A similar debate is playing out in the fight to lead AFSCME, the largest public sector union and the largest union in the AFL-CIO. With long-time AFSCME President Gerald McEntee retiring, delegates to next month’s convention will choose between current Secretary-Treasurer Lee Saunders and challenger Danny Donohue, who leads AFSCME’s largest affiliate. Donohue charges that AFSCME, under McEntee and Saunders, has been bankrolling national Democratic Party priorities at the expense of local struggles, trying to win over politicians with donations (what he calls “checkbook unionism”) at the expense of being a “grassroots union” that wins respect by mobilizing members.  “The last few years should have proved to us,” says Donohue, “that we can win the White House and we can lose our members in state after state.”

Reached over e-mail, Saunders said, “We have always built and maintained a formidable ground game” and that “nearly two-thirds” of the union’s political resources for the 2009 to 2012 cycle “have been devoted to state and local fights …”  Saunders charged that Donohue was “quibbling over some past tactics” and said he doesn’t believe he is “seriously proposing to dismantle or radically change one of the most aggressive and sophisticated political operations in the labor/ progressive movements.”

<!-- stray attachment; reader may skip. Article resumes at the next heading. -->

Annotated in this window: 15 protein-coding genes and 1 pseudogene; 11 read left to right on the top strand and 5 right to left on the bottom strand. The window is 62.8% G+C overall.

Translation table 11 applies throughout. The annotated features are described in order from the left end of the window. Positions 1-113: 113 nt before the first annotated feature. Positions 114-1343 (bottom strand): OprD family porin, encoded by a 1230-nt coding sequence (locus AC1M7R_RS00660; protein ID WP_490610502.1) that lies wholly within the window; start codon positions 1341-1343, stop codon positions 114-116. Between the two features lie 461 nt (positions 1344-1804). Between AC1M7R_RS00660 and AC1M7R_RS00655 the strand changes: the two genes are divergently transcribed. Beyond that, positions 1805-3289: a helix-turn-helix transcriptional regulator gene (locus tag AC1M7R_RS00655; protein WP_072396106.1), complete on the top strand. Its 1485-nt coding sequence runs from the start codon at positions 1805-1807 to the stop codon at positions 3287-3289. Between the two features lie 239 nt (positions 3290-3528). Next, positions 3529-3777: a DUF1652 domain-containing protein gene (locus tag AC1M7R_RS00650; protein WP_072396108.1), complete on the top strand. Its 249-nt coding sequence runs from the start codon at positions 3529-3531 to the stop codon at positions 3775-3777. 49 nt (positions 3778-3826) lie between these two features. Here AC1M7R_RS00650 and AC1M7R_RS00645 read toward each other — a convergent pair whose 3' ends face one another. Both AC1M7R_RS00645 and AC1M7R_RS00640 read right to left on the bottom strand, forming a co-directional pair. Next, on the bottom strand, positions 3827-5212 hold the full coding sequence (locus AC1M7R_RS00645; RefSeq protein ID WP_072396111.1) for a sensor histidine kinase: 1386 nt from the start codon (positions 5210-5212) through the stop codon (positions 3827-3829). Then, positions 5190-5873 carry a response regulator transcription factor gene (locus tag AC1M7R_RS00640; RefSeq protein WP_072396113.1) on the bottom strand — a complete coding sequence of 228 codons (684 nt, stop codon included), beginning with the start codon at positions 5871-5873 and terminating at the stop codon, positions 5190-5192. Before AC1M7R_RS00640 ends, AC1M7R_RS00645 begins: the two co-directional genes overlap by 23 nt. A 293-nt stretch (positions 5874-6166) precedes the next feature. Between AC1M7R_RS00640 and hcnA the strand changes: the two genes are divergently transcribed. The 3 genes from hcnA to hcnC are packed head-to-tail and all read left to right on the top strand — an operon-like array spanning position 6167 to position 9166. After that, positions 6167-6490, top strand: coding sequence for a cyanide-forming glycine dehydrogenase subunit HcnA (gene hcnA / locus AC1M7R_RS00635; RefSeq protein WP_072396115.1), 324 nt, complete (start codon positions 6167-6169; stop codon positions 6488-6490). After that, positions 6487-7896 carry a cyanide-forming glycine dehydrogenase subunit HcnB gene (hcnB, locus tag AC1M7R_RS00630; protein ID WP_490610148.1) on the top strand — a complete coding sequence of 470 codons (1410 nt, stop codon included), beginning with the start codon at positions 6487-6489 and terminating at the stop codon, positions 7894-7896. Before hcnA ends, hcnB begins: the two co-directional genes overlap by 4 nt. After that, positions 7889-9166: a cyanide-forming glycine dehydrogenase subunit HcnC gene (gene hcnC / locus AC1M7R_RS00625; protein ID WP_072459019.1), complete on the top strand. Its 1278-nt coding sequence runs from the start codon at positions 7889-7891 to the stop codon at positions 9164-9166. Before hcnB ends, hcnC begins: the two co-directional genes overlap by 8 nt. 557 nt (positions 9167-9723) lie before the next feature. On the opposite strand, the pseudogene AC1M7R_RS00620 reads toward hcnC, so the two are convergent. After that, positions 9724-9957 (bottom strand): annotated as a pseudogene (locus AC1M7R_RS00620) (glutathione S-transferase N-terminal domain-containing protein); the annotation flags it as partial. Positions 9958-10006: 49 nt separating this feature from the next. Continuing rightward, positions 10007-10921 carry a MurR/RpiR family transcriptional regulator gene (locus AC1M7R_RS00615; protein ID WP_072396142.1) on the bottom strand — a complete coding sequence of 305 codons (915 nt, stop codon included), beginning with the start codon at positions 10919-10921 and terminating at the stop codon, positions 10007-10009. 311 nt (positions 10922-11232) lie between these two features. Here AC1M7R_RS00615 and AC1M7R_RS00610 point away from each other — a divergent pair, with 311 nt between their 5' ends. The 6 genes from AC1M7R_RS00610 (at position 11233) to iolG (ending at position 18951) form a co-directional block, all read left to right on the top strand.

“It seems like every election cycle, there’s the same kind of discussion of ‘We’re doing politics differently’” says Columbia University political scientist Dorian Warren. “But I do think it’s really smart – and kind of obvious, but really smart – to focus on the ground game. Because there’s no way they can even compete with the Right and with the corporations in the ad wars, and we know that pound to pound and buck to buck, you get more with the ground game and face-to-face voter contact. So that’s heartening, and it means they’re on the right track.”

By Josh Eidelson